• Identify any public health issues and consider, with the Director/s of Public Health, how best to address these and their implications for both the provision of services and for training;
  • Co-operate with regional and national initiatives to identify lessons on the prevention of unexpected child deaths;
  • Ensure each partner agency of the MKSCB identifies a senior person with relevant expertise to have responsibility for advising on the implementation of the local procedures on responding to child deaths within their agency.

7. Consent and Confidentiality

Information in CDOP meetings will not be anonymised.    

Parental consent is not required for this information to be passed to the LSCB SPOC. It should only be shared with those who need to know as governed by the Caldicott Principles, the Data Protection Act and Working Together to Safeguard Children - see Information Sharing.    

Persons with Parental Responsibility should be advised that the child's death will be subject to a review in order to learn any lessons that may help to prevent future deaths of children. This must be handled sensitively. It should normally be done by the doctor confirming the child's death to the parents and followed up with a letter. (see "Rapid Response to an Unexpected Child Death"Procedure)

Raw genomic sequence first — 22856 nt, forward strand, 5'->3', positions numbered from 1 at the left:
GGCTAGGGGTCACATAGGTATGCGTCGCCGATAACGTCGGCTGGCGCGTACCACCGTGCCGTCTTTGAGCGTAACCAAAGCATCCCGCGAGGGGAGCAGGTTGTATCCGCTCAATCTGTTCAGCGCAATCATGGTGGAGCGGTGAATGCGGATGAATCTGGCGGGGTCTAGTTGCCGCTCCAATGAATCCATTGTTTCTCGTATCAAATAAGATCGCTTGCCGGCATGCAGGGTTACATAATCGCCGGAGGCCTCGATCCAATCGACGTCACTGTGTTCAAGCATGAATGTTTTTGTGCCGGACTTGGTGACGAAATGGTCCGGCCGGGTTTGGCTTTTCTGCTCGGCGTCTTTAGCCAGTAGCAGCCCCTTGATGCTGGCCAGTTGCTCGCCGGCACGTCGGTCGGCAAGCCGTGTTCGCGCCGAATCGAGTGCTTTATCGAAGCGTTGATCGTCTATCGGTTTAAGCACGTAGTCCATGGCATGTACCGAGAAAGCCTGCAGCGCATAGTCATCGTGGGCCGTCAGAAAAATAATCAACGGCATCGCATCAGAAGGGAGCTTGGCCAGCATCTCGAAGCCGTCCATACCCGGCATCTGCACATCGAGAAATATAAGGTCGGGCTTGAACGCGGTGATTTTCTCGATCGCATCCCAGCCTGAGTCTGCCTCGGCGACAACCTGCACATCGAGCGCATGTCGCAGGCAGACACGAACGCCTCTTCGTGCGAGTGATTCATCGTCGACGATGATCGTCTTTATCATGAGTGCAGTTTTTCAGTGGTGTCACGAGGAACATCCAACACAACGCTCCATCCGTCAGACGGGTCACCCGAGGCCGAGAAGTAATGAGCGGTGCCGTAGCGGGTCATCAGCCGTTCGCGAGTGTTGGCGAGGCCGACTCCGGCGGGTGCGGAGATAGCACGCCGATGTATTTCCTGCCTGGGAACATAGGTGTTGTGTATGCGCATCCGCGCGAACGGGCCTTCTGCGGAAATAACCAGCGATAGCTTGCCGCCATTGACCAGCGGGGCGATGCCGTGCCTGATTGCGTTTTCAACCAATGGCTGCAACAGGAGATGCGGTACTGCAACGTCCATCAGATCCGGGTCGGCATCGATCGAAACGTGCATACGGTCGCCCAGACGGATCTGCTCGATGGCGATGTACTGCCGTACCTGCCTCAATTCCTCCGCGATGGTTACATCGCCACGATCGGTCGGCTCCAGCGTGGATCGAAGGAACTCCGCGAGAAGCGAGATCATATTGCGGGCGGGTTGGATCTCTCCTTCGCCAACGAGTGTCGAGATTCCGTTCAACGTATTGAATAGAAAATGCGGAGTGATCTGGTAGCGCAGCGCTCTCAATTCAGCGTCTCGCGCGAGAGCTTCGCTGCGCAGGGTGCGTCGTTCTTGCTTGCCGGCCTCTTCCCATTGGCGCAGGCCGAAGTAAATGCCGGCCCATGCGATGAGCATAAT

All MKSCB member agencies must be aware of the need to share information on all child deaths to enable the MKSCB to carry out its statutory duty.      

Members of the CDOP will sign a confidentiality agreement, including sharing and securely storing information when they join the CDOP. This agreement will be reviewed at each meeting.    

In no case will any team member disclose any information regarding team discussion within the CDOP outside the meeting, other than pursuant to the mandated agency responsibilities of that individual. Public statements about the general purpose of the child death review process may be made, as long as they are not identified with any specific case.